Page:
I am creating a REST api, closely following apigee suggestions, using nouns not verbs, api version baked into the url, two api paths per collection, GET POST PUT DELETE usage, etc.

I am working on the login system, but unsure of the proper REST way to login users. I am not working on security at this point, just the login pattern or flow. (Later we will be adding 2 step oAuth, with an HMAC, etc)

Possible Options

  • A POST to something like https://api...com/v1/login.json
  • A PUT to something like https://api...com/v1/users.json
  • Something I have not though of...

What is the proper REST style for logging in users?

  • 9
    That is the response format. .json tells the server to respond with json, .xml tells the server to respond with xml format. Rather that making it an optional parameter behind the ?. blog.apigee.com/detail/… – Scott Roepnack Dec 17 '12 at 15:09
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    Never seen content negotiation done on the URL, only in headers. On the URL it means you lose benefits of caching and more. – Oded Dec 17 '12 at 15:10
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    @ScottRoepnack then you should consider the Accept HTTP header. – Alessandro Vendruscolo Dec 17 '12 at 15:50
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    @Oded If you used an Accept header, you'd also have a Vary: Accept, so caching wouldn't be affected. Conneg in extension has been discussed before; I'd agree with Shonzilla's answer there though. – cmbuckley Dec 19 '12 at 17:37
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    @Oded - i don't understand. why would you lose the benefit of caching if you specify the content type in the URL (either as a .json suffix to the query path or as a type=json query param)? And Who is "you" in this case? Who is the person that loses caching benefits? it seems to me that the results of any query can be cached regardless what is in the query path or params. – Cheeso May 29 '13 at 5:03
up vote 121 down vote accepted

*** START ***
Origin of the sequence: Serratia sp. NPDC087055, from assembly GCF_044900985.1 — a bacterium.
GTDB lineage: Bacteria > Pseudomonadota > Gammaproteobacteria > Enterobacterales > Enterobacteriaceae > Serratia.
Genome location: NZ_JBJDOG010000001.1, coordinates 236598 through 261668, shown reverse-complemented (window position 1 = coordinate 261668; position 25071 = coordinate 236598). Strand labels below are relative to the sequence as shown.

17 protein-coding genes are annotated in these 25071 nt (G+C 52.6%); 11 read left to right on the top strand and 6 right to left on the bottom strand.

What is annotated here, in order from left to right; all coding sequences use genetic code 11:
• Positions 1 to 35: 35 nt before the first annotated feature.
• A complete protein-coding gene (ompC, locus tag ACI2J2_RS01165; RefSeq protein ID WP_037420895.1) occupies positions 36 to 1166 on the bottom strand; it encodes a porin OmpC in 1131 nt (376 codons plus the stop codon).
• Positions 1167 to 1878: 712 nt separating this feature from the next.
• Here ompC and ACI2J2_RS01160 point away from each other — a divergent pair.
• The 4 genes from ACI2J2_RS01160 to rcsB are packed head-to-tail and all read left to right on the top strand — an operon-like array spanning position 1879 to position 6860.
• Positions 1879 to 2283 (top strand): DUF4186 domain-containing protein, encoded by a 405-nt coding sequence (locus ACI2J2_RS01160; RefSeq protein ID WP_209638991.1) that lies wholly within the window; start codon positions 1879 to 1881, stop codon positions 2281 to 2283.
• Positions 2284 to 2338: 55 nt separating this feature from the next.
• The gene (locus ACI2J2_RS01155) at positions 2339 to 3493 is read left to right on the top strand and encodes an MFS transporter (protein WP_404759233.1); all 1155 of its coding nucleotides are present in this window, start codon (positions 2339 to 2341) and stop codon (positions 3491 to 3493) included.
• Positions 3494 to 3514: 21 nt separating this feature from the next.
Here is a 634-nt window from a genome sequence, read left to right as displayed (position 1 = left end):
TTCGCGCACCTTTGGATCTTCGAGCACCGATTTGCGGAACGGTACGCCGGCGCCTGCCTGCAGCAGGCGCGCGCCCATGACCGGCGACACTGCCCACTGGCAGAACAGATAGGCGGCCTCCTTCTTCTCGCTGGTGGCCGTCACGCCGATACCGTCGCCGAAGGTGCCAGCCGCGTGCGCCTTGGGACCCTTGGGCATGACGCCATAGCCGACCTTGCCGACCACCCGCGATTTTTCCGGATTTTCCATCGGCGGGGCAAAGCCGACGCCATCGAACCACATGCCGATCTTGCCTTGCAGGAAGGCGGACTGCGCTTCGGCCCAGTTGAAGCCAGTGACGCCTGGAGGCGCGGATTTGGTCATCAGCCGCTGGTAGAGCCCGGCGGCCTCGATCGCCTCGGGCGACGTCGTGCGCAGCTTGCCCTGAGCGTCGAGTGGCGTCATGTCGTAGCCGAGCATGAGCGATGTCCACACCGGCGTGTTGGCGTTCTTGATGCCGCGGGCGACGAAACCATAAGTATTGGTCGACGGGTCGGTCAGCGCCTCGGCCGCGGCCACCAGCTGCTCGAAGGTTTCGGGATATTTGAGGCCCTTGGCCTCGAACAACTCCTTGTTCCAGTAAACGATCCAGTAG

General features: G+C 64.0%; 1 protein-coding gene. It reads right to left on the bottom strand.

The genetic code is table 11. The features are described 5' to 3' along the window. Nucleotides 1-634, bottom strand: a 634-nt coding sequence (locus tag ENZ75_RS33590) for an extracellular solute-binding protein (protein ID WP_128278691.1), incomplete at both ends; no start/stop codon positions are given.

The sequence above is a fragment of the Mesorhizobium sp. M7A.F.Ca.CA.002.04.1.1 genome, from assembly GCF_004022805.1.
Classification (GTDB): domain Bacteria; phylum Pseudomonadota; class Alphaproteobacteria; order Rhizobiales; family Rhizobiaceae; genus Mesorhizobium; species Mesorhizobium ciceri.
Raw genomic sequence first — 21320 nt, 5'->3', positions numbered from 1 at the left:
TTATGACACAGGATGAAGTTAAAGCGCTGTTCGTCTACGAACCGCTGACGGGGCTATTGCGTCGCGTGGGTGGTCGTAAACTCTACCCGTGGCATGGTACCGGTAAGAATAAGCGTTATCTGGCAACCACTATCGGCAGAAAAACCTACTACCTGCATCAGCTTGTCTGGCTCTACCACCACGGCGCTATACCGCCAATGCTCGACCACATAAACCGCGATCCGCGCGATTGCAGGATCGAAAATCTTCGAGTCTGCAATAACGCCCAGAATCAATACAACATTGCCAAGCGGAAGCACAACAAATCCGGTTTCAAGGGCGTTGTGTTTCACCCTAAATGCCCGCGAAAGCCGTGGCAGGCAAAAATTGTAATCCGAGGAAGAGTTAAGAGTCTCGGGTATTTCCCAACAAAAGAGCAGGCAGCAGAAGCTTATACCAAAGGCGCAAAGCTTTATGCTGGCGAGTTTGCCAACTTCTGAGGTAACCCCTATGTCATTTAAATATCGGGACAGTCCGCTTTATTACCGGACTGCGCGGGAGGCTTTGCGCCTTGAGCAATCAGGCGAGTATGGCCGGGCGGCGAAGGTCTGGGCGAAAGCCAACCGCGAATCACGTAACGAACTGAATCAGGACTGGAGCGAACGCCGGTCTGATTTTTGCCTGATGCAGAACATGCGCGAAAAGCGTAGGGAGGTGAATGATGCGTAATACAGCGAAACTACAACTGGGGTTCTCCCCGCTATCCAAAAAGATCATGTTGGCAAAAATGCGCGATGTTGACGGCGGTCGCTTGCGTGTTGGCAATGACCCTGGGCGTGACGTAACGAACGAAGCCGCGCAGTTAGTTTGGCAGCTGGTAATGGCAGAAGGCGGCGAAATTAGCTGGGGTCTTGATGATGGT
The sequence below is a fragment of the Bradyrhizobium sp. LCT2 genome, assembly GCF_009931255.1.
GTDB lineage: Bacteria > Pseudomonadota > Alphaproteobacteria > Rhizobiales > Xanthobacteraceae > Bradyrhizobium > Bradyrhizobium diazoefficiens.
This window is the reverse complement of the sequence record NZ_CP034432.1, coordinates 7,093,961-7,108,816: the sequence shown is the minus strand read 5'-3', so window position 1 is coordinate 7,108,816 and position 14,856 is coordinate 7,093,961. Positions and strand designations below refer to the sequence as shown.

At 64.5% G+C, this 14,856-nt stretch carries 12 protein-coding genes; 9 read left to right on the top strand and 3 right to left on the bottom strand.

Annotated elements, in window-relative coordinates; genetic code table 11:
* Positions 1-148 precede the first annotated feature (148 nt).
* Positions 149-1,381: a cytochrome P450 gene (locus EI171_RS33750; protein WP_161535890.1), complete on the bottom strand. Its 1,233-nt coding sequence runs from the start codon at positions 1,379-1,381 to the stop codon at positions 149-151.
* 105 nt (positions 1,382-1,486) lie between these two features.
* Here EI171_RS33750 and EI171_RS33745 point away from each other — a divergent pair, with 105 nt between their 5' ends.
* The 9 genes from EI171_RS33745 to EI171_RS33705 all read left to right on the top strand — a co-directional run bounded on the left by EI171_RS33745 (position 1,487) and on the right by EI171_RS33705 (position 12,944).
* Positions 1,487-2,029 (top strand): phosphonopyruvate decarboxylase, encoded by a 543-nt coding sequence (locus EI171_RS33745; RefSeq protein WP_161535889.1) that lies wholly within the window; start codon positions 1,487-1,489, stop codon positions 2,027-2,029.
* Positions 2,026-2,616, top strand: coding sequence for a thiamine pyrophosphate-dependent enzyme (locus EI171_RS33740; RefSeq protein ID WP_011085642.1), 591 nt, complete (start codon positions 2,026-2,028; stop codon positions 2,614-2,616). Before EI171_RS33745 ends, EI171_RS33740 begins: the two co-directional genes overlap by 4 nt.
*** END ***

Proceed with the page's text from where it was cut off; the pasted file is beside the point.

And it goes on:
+50

Principled Design of the Modern Web Architecture by Roy T. Fielding and Richard N. Taylor, i.e. sequence of works from all REST terminology came from, contains definition of client-server interaction:

All REST interactions are stateless. That is, each request contains all of the information necessary for a connector to understand the request, independent of any requests that may have preceded it.

This restriction accomplishes four functions, 1st and 3rd are important in this particular case:

  • 1st: it removes any need for the connectors to retain application state between requests, thus reducing consumption of physical resources and improving scalability;
  • 3rd: it allows an intermediary to view and understand a request in isolation, which may be necessary when services are dynamically rearranged;

And now lets go back to your security case. Every single request should contains all required information, and authorization/authentication is not an exception. How to achieve this? Literally send all required information over wires with every request.

One of examples how to archeive this is hash-based message authentication code or HMAC. In practice this means adding a hash code of current message to every request. Hash code calculated by cryptographic hash function in combination with a secret cryptographic key. Cryptographic hash function is either predefined or part of code-on-demand REST conception (for example JavaScript). Secret cryptographic key should be provided by server to client as resource, and client uses it to calculate hash code for every request.

There are a lot of examples of HMAC implementations, but I'd like you to pay attention to the following three:

How it works in practice

If client knows the secret key, then it's ready to operate with resources. Otherwise he will be temporarily redirected (status code 307 Temporary Redirect) to authorize and to get secret key, and then redirected back to the original resource. In this case there is no need to know beforehand (i.e. hardcode somewhere) what the URL to authorize the client is, and it possible to adjust this schema with time.

Hope this will helps you to find the proper solution!

  • 18
    A MAC is meant to prove message authencity and protect against tampering with - it has nothing to do with user authentication – yarek Dec 26 '12 at 7:45
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    Added one of examples, how to handle user/client authentication without knowing of "login URL" beforehand – Akim Dec 26 '12 at 9:51
  • Here is another two nice articles with stateless auth examples for REST services: blog.jdriven.com/2014/10/… technicalrex.com/2015/02/20/… – Vladimir Rozhkov Jun 19 '15 at 8:44

TL;DR Login for each request is not a required component to implement API security, authentication is.